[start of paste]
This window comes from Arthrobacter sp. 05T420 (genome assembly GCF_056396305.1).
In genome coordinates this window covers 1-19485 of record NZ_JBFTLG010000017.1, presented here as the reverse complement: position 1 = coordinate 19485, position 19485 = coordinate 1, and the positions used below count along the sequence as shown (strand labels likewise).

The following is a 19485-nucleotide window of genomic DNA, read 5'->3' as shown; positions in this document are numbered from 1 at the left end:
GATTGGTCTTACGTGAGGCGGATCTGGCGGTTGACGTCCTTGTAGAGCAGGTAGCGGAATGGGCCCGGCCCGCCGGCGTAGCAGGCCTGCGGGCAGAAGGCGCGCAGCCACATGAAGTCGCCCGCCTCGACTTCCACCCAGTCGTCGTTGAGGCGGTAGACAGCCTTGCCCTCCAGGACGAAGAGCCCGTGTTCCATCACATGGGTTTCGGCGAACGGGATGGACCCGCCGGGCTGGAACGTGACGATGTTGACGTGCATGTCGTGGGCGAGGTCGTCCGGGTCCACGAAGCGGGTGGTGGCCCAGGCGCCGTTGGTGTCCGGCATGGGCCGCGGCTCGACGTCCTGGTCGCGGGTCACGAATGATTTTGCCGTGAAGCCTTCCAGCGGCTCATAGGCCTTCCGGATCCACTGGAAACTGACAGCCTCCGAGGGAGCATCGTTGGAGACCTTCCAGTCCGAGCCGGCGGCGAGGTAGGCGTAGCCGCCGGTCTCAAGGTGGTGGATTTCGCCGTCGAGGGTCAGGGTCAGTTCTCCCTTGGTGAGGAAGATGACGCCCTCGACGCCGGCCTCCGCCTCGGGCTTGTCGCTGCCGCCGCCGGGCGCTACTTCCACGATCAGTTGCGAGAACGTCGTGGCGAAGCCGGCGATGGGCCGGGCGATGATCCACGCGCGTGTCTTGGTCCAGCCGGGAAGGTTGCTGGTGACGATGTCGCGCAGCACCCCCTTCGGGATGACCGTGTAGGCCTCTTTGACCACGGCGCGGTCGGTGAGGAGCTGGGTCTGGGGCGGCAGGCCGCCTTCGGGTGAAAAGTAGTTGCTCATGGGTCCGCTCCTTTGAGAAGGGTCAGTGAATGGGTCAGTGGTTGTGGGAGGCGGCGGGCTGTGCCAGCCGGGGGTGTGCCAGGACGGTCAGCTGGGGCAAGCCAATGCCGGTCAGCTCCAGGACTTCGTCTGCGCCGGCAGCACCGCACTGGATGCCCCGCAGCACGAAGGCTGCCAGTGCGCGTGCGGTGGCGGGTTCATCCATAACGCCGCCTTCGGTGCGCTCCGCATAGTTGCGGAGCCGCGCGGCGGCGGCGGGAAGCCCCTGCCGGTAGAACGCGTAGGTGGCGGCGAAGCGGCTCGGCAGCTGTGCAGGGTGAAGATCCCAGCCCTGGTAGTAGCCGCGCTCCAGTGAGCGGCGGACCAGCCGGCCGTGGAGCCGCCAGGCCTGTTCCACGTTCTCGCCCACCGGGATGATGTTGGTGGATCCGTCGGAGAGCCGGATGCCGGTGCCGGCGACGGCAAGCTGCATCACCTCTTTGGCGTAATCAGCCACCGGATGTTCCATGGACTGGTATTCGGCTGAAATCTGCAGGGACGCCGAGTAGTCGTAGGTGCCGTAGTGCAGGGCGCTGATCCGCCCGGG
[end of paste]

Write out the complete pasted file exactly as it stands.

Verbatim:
This window comes from Arthrobacter sp. 05T420 (genome assembly GCF_056396305.1).
In genome coordinates this window covers 1-19485 of record NZ_JBFTLG010000017.1, presented here as the reverse complement: position 1 = coordinate 19485, position 19485 = coordinate 1, and the positions used below count along the sequence as shown (strand labels likewise).

The following is a 19485-nucleotide window of genomic DNA, read 5'->3' as shown; positions in this document are numbered from 1 at the left end:
GATTGGTCTTACGTGAGGCGGATCTGGCGGTTGACGTCCTTGTAGAGCAGGTAGCGGAATGGGCCCGGCCCGCCGGCGTAGCAGGCCTGCGGGCAGAAGGCGCGCAGCCACATGAAGTCGCCCGCCTCGACTTCCACCCAGTCGTCGTTGAGGCGGTAGACAGCCTTGCCCTCCAGGACGAAGAGCCCGTGTTCCATCACATGGGTTTCGGCGAACGGGATGGACCCGCCGGGCTGGAACGTGACGATGTTGACGTGCATGTCGTGGGCGAGGTCGTCCGGGTCCACGAAGCGGGTGGTGGCCCAGGCGCCGTTGGTGTCCGGCATGGGCCGCGGCTCGACGTCCTGGTCGCGGGTCACGAATGATTTTGCCGTGAAGCCTTCCAGCGGCTCATAGGCCTTCCGGATCCACTGGAAACTGACAGCCTCCGAGGGAGCATCGTTGGAGACCTTCCAGTCCGAGCCGGCGGCGAGGTAGGCGTAGCCGCCGGTCTCAAGGTGGTGGATTTCGCCGTCGAGGGTCAGGGTCAGTTCTCCCTTGGTGAGGAAGATGACGCCCTCGACGCCGGCCTCCGCCTCGGGCTTGTCGCTGCCGCCGCCGGGCGCTACTTCCACGATCAGTTGCGAGAACGTCGTGGCGAAGCCGGCGATGGGCCGGGCGATGATCCACGCGCGTGTCTTGGTCCAGCCGGGAAGGTTGCTGGTGACGATGTCGCGCAGCACCCCCTTCGGGATGACCGTGTAGGCCTCTTTGACCACGGCGCGGTCGGTGAGGAGCTGGGTCTGGGGCGGCAGGCCGCCTTCGGGTGAAAAGTAGTTGCTCATGGGTCCGCTCCTTTGAGAAGGGTCAGTGAATGGGTCAGTGGTTGTGGGAGGCGGCGGGCTGTGCCAGCCGGGGGTGTGCCAGGACGGTCAGCTGGGGCAAGCCAATGCCGGTCAGCTCCAGGACTTCGTCTGCGCCGGCAGCACCGCACTGGATGCCCCGCAGCACGAAGGCTGCCAGTGCGCGTGCGGTGGCGGGTTCATCCATAACGCCGCCTTCGGTGCGCTCCGCATAGTTGCGGAGCCGCGCGGCGGCGGCGGGAAGCCCCTGCCGGTAGAACGCGTAGGTGGCGGCGAAGCGGCTCGGCAGCTGTGCAGGGTGAAGATCCCAGCCCTGGTAGTAGCCGCGCTCCAGTGAGCGGCGGACCAGCCGGCCGTGGAGCCGCCAGGCCTGTTCCACGTTCTCGCCCACCGGGATGATGTTGGTGGATCCGTCGGAGAGCCGGATGCCGGTGCCGGCGACGGCAAGCTGCATCACCTCTTTGGCGTAATCAGCCACCGGATGTTCCATGGACTGGTATTCGGCTGAAATCTGCAGGGACGCCGAGTAGTCGTAGGTGCCGTAGTGCAGGGCGCTGATCCGCCCGGG